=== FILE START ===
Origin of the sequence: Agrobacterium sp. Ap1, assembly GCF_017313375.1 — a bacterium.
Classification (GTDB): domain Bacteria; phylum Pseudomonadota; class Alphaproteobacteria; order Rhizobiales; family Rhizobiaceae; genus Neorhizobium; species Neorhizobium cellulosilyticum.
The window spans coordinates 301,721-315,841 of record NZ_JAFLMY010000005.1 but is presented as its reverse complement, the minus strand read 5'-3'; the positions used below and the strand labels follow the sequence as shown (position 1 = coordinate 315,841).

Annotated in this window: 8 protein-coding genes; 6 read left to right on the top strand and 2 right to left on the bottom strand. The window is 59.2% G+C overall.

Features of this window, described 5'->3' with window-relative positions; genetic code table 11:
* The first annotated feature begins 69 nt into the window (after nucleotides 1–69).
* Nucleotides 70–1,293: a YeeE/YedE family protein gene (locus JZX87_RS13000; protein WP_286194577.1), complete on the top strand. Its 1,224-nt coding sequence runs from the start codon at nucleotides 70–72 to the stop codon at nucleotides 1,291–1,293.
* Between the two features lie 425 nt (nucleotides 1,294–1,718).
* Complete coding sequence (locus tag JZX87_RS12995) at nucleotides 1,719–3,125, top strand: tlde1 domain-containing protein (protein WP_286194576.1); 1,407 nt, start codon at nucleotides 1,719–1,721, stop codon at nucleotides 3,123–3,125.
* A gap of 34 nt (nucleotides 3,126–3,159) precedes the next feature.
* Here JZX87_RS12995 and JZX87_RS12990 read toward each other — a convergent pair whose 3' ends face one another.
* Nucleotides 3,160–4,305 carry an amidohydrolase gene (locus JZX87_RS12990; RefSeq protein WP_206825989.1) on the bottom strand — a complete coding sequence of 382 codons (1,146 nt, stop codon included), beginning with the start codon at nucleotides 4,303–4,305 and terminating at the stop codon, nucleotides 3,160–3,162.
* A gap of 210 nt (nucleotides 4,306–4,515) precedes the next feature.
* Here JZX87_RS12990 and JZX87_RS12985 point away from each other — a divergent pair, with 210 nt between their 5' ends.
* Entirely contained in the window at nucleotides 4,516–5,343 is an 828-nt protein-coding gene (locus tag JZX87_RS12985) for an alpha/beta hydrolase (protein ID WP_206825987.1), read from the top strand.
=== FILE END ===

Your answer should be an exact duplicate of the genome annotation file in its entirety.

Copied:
Origin of the sequence: Agrobacterium sp. Ap1, assembly GCF_017313375.1 — a bacterium.
Classification (GTDB): domain Bacteria; phylum Pseudomonadota; class Alphaproteobacteria; order Rhizobiales; family Rhizobiaceae; genus Neorhizobium; species Neorhizobium cellulosilyticum.
The window spans coordinates 301,721-315,841 of record NZ_JAFLMY010000005.1 but is presented as its reverse complement, the minus strand read 5'-3'; the positions used below and the strand labels follow the sequence as shown (position 1 = coordinate 315,841).

Annotated in this window: 8 protein-coding genes; 6 read left to right on the top strand and 2 right to left on the bottom strand. The window is 59.2% G+C overall.

Features of this window, described 5'->3' with window-relative positions; genetic code table 11:
* The first annotated feature begins 69 nt into the window (after nucleotides 1–69).
* Nucleotides 70–1,293: a YeeE/YedE family protein gene (locus JZX87_RS13000; protein WP_286194577.1), complete on the top strand. Its 1,224-nt coding sequence runs from the start codon at nucleotides 70–72 to the stop codon at nucleotides 1,291–1,293.
* Between the two features lie 425 nt (nucleotides 1,294–1,718).
* Complete coding sequence (locus tag JZX87_RS12995) at nucleotides 1,719–3,125, top strand: tlde1 domain-containing protein (protein WP_286194576.1); 1,407 nt, start codon at nucleotides 1,719–1,721, stop codon at nucleotides 3,123–3,125.
* A gap of 34 nt (nucleotides 3,126–3,159) precedes the next feature.
* Here JZX87_RS12995 and JZX87_RS12990 read toward each other — a convergent pair whose 3' ends face one another.
* Nucleotides 3,160–4,305 carry an amidohydrolase gene (locus JZX87_RS12990; RefSeq protein WP_206825989.1) on the bottom strand — a complete coding sequence of 382 codons (1,146 nt, stop codon included), beginning with the start codon at nucleotides 4,303–4,305 and terminating at the stop codon, nucleotides 3,160–3,162.
* A gap of 210 nt (nucleotides 4,306–4,515) precedes the next feature.
* Here JZX87_RS12990 and JZX87_RS12985 point away from each other — a divergent pair, with 210 nt between their 5' ends.
* Entirely contained in the window at nucleotides 4,516–5,343 is an 828-nt protein-coding gene (locus tag JZX87_RS12985) for an alpha/beta hydrolase (protein ID WP_206825987.1), read from the top strand.